Section: User Commands (1)
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su - change user ID or become superuser
su [options] [username]
command is used to become another user during a login session. Invoked without a
defaults to becoming the superuser. The optional argument
may be used to provide an environment similar to what the user would expect had the user logged in directly.
Additional arguments may be provided after the username, in which case they are supplied to the user's login shell. In particular, an argument of
will cause the next argument to be treated as a command by most command interpreters. The command will be executed by the shell specified in
for the target user.
You can use the
argument to separate
options from the arguments supplied to the shell.
The user will be prompted for a password, if appropriate. Invalid passwords will produce an error message. All attempts, both valid and invalid, are logged to detect abuse of the system.
The current environment is passed to the new shell. The value of
is reset to
for normal users, or
for the superuser. This may be changed with the
A subsystem login is indicated by the presence of a "*" as the first character of the login shell. The given home directory will be used as the root of a new file system which the user is actually logged into.
The options which apply to the
-c, --command COMMAND
Specify a command that will be invoked by the shell using its
The executed command will have no controlling terminal. This option cannot be used to execute interractive programs which need a controlling TTY.
-, -l, --login
Provide an environment similar to what the user would expect had the user logged in directly.
is used, it must be specified before any
username. For portability it is recommended to use it as last option, before any
username. The other forms (-l
--login) do not have this restriction.
-s, --shell SHELL
The shell that will be invoked.
The invoked shell is chosen from (highest priority first):
The shell specified with --shell.
is used, the shell specified by the
The shell indicated in the
entry for the target user.
if a shell could not be found by any above method.
If the target user has a restricted shell (i.e. the shell field of this user's entry in
is not listed in
/etc/shells), then the
option or the
environment variable won't be taken into account, unless
is called by root.
-m, -p, --preserve-environment
Preserve the current environment, except for:
reset according to the
"<space><tab><newline>", if it was set.
If the target user has a restricted shell, this option has no effect (unless
is called by root).
Note that the default behavior for the environment is the following:
environment variables are reset.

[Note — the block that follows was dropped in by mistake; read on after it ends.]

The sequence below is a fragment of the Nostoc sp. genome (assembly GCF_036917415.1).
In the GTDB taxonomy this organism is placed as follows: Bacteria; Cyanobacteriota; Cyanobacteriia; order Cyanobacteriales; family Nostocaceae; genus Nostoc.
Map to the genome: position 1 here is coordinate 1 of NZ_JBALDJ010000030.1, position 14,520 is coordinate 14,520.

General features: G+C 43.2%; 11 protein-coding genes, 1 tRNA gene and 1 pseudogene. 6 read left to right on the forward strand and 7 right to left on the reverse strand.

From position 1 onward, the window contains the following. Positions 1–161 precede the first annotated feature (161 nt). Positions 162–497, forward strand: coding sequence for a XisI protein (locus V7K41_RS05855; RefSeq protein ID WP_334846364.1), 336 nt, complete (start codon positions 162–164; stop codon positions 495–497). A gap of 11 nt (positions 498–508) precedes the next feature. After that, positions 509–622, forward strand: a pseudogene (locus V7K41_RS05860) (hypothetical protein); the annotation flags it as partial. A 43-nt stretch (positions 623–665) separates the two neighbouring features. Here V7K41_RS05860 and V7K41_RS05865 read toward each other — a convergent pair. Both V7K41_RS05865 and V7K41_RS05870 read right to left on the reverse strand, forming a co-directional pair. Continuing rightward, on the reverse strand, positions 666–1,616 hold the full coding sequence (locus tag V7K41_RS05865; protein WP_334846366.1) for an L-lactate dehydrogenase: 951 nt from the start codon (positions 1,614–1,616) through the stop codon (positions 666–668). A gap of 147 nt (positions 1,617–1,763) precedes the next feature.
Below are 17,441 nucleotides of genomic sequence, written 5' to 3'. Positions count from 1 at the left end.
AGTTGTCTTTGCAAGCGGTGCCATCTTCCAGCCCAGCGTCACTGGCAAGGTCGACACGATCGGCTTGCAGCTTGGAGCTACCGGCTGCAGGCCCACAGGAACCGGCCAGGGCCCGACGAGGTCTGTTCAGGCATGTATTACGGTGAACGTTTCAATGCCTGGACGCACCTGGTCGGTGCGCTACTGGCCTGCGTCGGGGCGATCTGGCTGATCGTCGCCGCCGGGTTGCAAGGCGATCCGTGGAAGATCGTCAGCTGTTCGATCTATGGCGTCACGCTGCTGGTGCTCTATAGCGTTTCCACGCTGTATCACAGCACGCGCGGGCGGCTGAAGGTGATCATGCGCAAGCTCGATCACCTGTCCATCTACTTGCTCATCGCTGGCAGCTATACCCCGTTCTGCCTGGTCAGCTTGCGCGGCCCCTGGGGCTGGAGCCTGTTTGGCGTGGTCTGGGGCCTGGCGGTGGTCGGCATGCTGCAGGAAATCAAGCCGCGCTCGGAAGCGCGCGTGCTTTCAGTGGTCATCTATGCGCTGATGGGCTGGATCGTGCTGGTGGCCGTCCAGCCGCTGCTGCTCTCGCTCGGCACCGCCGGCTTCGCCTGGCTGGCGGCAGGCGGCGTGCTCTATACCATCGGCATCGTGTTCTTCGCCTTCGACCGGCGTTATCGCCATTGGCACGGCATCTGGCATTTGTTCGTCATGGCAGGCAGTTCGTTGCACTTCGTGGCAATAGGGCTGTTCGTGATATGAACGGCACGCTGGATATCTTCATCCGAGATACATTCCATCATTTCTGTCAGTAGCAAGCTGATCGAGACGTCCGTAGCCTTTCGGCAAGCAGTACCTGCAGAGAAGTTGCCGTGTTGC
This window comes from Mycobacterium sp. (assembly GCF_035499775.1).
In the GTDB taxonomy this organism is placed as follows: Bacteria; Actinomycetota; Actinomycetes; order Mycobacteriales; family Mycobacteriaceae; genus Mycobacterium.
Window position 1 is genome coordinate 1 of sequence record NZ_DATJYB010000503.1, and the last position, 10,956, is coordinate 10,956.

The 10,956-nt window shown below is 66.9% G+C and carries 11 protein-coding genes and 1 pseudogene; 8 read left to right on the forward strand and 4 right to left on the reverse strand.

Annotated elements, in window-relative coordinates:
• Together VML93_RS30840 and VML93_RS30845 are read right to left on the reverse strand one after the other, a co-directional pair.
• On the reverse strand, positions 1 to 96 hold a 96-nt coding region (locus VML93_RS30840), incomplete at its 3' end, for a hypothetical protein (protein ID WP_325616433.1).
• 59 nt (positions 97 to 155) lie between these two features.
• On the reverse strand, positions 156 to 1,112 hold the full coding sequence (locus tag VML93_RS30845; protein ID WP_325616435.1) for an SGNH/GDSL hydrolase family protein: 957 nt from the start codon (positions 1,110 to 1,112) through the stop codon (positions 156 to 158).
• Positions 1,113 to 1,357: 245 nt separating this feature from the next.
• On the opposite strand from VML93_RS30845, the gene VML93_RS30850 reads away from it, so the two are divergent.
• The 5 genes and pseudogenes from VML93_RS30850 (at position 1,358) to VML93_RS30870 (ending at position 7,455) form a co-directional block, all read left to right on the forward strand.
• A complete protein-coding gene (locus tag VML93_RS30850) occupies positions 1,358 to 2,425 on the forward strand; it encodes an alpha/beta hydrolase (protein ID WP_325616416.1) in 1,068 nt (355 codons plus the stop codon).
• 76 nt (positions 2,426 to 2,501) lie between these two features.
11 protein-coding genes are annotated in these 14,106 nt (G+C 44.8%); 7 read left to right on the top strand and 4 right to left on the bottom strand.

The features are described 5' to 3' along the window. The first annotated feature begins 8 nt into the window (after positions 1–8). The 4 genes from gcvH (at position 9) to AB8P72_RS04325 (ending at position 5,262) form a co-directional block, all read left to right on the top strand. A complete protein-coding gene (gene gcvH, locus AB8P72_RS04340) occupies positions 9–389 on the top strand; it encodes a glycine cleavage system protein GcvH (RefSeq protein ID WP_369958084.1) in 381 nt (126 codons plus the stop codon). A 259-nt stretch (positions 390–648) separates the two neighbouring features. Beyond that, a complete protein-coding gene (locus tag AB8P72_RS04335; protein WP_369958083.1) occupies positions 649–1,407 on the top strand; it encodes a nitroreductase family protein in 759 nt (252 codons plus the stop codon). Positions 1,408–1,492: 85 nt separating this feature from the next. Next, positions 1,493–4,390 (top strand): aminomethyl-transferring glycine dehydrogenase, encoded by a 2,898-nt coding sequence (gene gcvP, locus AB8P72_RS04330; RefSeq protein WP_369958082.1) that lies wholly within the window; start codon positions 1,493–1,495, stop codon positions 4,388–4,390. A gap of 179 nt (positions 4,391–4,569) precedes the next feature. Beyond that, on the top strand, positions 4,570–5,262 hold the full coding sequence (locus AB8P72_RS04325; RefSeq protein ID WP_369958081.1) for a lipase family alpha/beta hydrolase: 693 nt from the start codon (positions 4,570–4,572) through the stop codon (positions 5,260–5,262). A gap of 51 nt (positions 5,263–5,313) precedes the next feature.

is not used, the environment is copied, except for the variables above.
is used, the
environment variables are copied if they were set.
Other environments might be set by PAM modules.
This version of
has many compilation options, only some of which may be in use at any particular site.
The following configuration variables in
change the behavior of this tool:
List of groups to add to the user's supplementary groups set when logging in on the console (as determined by the CONSOLE setting). Default is none.
Use with caution - it is possible for users to gain permanent access to these groups, even when not logged in on the console.
Indicate if login is allowed if we can't cd to the home directory. Default is no.
If set to
yes, the user will login in the root (/) directory if it is not possible to cd to her home directory.
If set, it will be used to define the PATH environment variable when a regular user login. The value is a colon separated list of paths (for example
/bin:/usr/bin) and can be preceded by
PATH=. The default value is
If set, it will be used to define the PATH environment variable when the superuser login. The value is a colon separated list of paths (for example
/sbin:/bin:/usr/sbin:/usr/bin) and can be preceded by
PATH=. The default value is
If defined, all su activity is logged to this file.
If defined, the command name to display when running "su -". For example, if this is defined as "su" then a "ps" will display the command is "-su". If not defined, then "ps" would display the name of the shell actually being run, e.g. something like "-sh".
Enable "syslog" logging of
activity - in addition to sulog file logging.
User account information.
Secure user account information.
Shadow password suite configuration.
returns the exit value of the command it executed.
If this command was terminated by a signal,
returns the number of this signal plus 128.
If su has to kill the command (because it was asked to terminate, and the command did not terminate in time),
Some exit values from
are independent from the executed command:
System or authentication failure
The requested command was not found
The requested command could not be executed
- EXIT VALUES
- SEE ALSO